As I watched Sofia Coppola’s “The Bling Ring,” based on the true story of a quintet of teenagers who robbed the Hollywood Hills homes of the rich and famous by employing the surprisingly unsophisticated method of opening unlocked doors, I wondered whether the film was trying to be a hyperbolic cultural critique a la Harmony Korine’s recent “Spring Breakers” or an out-and-out parody of these kids’ desperation to become part of L.A.’s nouveau riche. Now that I’ve read the “Vanity Fair” article upon which the film is based, “The Suspects Wore Louboutins” by Nancy Jo Sales, I realize that the film actually attempts neither mode of storytelling. Instead, it’s a remarkably accurate account of the real case, with only a peppering of embellishment for dramatic effect. Some would argue it’s Coppola’s fault that she didn’t convince me that the majority of what I saw in the movie really happened, but the details are so unfathomable, I don’t think any filmmaker could have.
And by details, I don’t mean what happens in the narrative sense—while shocking that the celebrities who the so-called Bling Ring robbed didn’t have better home security, the break-ins are entirely believable as depicted—but rather, the way the teens talk and behave. I’ve spent all of my life in upper-middle-class Southern California bubbles, and I’ve never encountered anyone who spoke like Emma Watson’s Nicki, modeled after real-life Bling Ringer and E! reality star Alexis Neiers. At the very end of the film, Nicki reflects on her misdeeds in a television interview: “I’m a firm believer in Karma, and I think this situation was attracted into my life because it was supposed to be a huge learning lesson for me to grow and expand as a spiritual human being. I see myself being like an Angelina Jolie, but even stronger, pushing even harder for the universe and for peace and for the health of our planet.” As I watched this, I felt that the script and Watson’s characterization, complete with emphatic Valley Girl accent, had veered too far into shapeless parody. But then I read the source article, which includes that exact quotation, and watched a YouTube clip of the real Neiers, who speaks in a very similar voice.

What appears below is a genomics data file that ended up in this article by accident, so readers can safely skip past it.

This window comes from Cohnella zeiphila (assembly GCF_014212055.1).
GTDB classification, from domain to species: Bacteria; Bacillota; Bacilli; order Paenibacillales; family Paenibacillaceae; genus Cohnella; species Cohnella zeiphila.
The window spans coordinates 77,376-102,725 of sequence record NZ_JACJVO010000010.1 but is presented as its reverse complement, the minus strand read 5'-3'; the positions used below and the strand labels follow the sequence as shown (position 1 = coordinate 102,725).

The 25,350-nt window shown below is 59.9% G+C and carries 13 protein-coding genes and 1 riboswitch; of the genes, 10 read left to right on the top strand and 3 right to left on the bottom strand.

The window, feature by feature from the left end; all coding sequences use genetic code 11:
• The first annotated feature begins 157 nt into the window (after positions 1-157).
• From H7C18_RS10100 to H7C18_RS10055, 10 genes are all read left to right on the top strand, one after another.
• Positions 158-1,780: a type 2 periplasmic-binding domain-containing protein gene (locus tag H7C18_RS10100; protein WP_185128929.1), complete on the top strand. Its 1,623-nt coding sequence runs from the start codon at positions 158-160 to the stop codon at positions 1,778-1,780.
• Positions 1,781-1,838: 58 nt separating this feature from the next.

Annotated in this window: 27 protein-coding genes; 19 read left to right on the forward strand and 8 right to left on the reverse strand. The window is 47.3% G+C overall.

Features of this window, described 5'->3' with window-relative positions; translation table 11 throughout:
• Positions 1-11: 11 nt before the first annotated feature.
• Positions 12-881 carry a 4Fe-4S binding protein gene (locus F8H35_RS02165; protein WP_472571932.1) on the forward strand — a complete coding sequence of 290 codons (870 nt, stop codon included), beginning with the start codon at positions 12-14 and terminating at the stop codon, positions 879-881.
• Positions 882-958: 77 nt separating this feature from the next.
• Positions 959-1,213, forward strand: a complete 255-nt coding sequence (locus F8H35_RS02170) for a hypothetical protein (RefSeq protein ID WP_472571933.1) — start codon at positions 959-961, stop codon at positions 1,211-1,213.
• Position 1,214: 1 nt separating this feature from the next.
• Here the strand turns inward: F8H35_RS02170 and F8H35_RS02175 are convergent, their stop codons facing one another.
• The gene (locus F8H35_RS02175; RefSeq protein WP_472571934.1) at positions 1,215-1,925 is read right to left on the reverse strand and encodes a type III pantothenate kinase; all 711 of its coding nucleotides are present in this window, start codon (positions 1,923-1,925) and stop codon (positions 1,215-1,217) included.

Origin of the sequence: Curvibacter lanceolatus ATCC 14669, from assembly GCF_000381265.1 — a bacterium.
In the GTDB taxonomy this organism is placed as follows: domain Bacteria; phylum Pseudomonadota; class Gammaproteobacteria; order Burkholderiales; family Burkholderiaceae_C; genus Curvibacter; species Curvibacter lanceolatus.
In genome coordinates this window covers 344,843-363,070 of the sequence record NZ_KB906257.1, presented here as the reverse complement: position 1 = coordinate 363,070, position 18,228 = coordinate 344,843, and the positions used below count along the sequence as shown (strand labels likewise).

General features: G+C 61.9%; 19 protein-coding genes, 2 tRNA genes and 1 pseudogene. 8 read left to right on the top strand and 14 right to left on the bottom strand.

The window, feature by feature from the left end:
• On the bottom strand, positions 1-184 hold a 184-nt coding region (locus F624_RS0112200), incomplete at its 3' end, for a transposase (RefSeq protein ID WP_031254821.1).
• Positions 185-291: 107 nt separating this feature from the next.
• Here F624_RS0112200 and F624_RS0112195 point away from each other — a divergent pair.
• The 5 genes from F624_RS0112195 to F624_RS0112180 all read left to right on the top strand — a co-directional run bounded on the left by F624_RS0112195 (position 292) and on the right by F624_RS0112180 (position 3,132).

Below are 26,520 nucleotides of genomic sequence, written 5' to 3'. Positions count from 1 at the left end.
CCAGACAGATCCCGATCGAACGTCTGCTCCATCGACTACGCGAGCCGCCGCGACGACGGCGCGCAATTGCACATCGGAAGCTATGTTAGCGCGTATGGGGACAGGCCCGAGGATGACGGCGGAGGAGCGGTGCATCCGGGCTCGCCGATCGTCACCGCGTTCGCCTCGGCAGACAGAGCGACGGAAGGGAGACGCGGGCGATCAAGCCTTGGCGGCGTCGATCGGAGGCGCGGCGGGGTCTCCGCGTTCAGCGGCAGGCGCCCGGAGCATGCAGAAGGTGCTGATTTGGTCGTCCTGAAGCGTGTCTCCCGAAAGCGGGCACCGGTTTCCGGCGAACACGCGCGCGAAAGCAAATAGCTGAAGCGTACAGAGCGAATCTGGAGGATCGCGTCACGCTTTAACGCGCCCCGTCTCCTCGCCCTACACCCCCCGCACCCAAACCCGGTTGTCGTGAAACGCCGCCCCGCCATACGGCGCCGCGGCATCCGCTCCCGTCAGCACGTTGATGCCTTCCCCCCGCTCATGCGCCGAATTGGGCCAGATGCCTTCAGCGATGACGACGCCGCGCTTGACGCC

However, even now that I realize that Coppola was going for a style more akin to realism than parody or hyperbole—in spite of the distinctly flashy, digital noise-laden aesthetic by Christopher Blauvelt and the late Harris Savides, to whom the film is dedicated—I fail to see what the writer/director is attempting to say with “The Bling Ring,” if anything. With the exception of confessionals from the quintet’s sole male member, Marc (Israel Broussard, whose magnetically disaffected performance feels like it belongs to a renegade work of another era), there is nary a scene in the film that tries to explicitly get inside the head of the characters, so they remain anthropological subjects rather than transparently human ones. But Coppola is unable to leverage their behavior into any broader social commentary, for they constitute such a tiny microcosm of America (and Los Angeles, for that matter) that to generalize through them would be inappropriate. As such, “The Bling Ring” is ultimately as superficial as its characters’ desires for fame and fortune — intoxicatingly entertaining at times, no doubt, but devoid of the thematic richness that defines Coppola’s best works, from “Somewhere” to “Lost in Translation.”